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The park offers a number of ranger-guided walks, hikes, and other programs. Check at one of the visitor centers or in Yosemite Guide for current topics, start times, and locations. Walks may vary from week to week, but you can always count on nature hikes, evening discussions on park anomalies (floods, fires, or critters), and the photography program aimed at replicating some of Ansel Adams's works. (All photo walks require advance registration at the Ansel Adams Gallery in Yosemite Village.) The evening programs outside at LeConte Memorial Lodge and Yosemite Lodge are great for young and old alike. There are also nighttime stargazing tours at Glacier Point.

Several organizations also host guided trips. The Evergreen Lodge offers tours of the park; also check out Incredible Adventures (tel. 800/777-8464; www.incadventures.com), which offers 1- and 2-day day tours of Yosemite from San Francisco for about $150 to $200 per day per adult. Southern Yosemite Mountain Guides (tel. 800/231-4575; www.symg.com) runs hiking, backpacking, fishing, and rock-climbing trips. A day hiking trip usually runs $365 or $395 for up to six people. DNC's Yosemite Mountaineering (tel. 209/372-8344; www.yosemitemountaineering.com) offers a variety of guided hikes covering 2 to 6 miles for $10 to $40 per person.

Discover Yosemite Tours (tel. 800/642-4400 or 559/642-4400; www.discoveryosemite.com) conducts scheduled tours as well as customized trips. Costs run about $112 for adults, $56 for kids 3 to 15, and free for kids 2 and under. Tours are operated on small air-conditioned buses with huge picture windows; lunch is included. The sightseeing destinations include Mariposa Grove, Yosemite Valley, and Glacier Point. Geology, flora, and fauna are pointed out along the way. Stops are scheduled for lunch, shopping, and photo opportunities. Pickup can be arranged from various motels throughout Oakhurst and Bass Lake, as well as Mariposa and El Portal.

A variety of guided bus tours is also available. You can buy tickets at tour desks at Yosemite Lodge, the Ahwahnee, Curry Village, or beside the Village Store in Yosemite Village. Advance reservations are suggested for all tours; space can be reserved in person or by phone (tel. 209/372-4386; www.yosemitepark.com). Always double-check at tour desks for updated departure schedules and prices. Most tours depart from Yosemite Lodge, the Ahwahnee, or Curry Village, and adult prices range from $25 for a 2-hour tour to $92 for a full-day trip with lunch. Children's rates are usually half that, family rates are available, and discounts are offered for seniors.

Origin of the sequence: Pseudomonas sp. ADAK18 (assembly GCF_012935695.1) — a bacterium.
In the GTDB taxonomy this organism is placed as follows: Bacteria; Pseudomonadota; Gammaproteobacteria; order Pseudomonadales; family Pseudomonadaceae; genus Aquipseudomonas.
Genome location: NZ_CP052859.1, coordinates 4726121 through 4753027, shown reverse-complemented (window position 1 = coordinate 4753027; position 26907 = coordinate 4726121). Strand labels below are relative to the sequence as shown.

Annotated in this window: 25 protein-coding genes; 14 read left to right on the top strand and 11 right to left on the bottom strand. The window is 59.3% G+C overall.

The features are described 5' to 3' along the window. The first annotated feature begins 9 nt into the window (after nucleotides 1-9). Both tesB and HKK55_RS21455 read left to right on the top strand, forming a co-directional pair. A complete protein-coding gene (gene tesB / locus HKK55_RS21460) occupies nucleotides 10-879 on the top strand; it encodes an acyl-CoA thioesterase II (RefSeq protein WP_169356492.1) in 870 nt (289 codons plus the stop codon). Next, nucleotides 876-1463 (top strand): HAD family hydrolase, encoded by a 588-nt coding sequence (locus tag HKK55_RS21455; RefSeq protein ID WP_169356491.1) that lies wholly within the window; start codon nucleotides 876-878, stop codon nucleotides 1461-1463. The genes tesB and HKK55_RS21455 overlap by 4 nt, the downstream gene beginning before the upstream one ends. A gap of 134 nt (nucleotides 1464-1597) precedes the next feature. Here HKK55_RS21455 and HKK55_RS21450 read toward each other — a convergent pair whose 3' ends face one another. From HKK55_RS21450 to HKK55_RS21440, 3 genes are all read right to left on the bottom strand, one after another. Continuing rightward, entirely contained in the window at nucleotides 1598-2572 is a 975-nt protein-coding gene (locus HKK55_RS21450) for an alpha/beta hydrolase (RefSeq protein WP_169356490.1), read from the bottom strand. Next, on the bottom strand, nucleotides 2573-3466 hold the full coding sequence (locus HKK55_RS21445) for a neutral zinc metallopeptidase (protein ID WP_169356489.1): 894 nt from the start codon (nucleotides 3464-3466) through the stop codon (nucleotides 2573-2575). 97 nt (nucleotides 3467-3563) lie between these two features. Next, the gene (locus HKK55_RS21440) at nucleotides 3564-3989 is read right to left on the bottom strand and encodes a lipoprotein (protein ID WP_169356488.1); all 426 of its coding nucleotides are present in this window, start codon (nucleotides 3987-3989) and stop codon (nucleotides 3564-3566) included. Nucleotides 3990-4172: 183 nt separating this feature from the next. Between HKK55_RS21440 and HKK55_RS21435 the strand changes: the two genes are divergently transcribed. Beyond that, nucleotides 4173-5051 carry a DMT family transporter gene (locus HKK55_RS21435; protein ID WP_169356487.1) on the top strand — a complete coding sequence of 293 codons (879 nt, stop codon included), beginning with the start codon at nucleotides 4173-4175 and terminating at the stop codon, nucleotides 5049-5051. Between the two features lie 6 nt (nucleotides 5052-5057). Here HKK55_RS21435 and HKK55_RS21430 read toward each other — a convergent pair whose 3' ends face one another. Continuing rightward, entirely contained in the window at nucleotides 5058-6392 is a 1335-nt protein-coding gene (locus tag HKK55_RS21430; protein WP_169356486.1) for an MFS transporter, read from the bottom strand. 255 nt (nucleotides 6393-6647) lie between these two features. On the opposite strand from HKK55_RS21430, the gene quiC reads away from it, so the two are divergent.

The 2-hour Valley Floor Tour is a great way to get acclimated to the park, providing a good selection of photo ops, including El Capitan, Tunnel View, and Half Dome. This ride is also available on nights when the moon is full or near full. It's an eerie but beautiful scene when moonlight illuminates the valley's granite walls and gives visitors a rare picture of Yosemite. Blankets and hot cocoa are provided. Dress warmly, though, because it can get mighty chilly after the sun goes down.

The Glacier Point Tour is a 4-hour scenic bus ride through the valley to Glacier Point. Tours also depart from Yosemite Valley to Tuolumne Meadows. The Mariposa Grove trip takes 8 hours and is especially popular with hikers who want to explore the high country without relocating their camp from the valley floor. New in 2011, the Immersion Excursion focuses on a different topic, from geology to history. The trip lasts 2 hours; call for an up-to-date schedule.

If you're staying in the valley, the National Park Service and DNC Parks & Resorts at Yosemite present evening programs on the park's history and culture. Past summer programs have included discussions on early expeditions to Yosemite, the park's flora and fauna, geology, global ecology, and the legends of the American Indians who once lived here. Other programs have focused on Mark Wellman's courageous climb of El Capitan -- he made the ascent as a paraplegic -- and major threats to Yosemite's environment. Inquire about current programs upon check-in at your hotel or at the information booth outside the visitor center. Although most programs are held in the valley, a few campgrounds offer campfire programs in the summer. There are also nighttime walks when the moon is full.

Spring through fall, the Yosemite Theater offers inexpensive theatrical and musical programs designed to supplement Park Service programs. They tend to repeat from year to year, but old favorites include a conversation with noted John Muir impersonator Lee Stetson, films on Yosemite, and musical performances.

The nonprofit Yosemite Conservancy (tel. 209/379-2317; www.yosemiteconsercancy.org) offers dozens of Outdoor Adventures, covering subjects from backpacking to natural history to photography. Most of the programs are multiday, with charges of about $100 per person per day (not including lodging and meals), and often include hikes or backpacking trips.

Note: This information was accurate when it was published, but can change without notice. Please be sure to confirm all rates and details directly with the companies in question before planning your trip.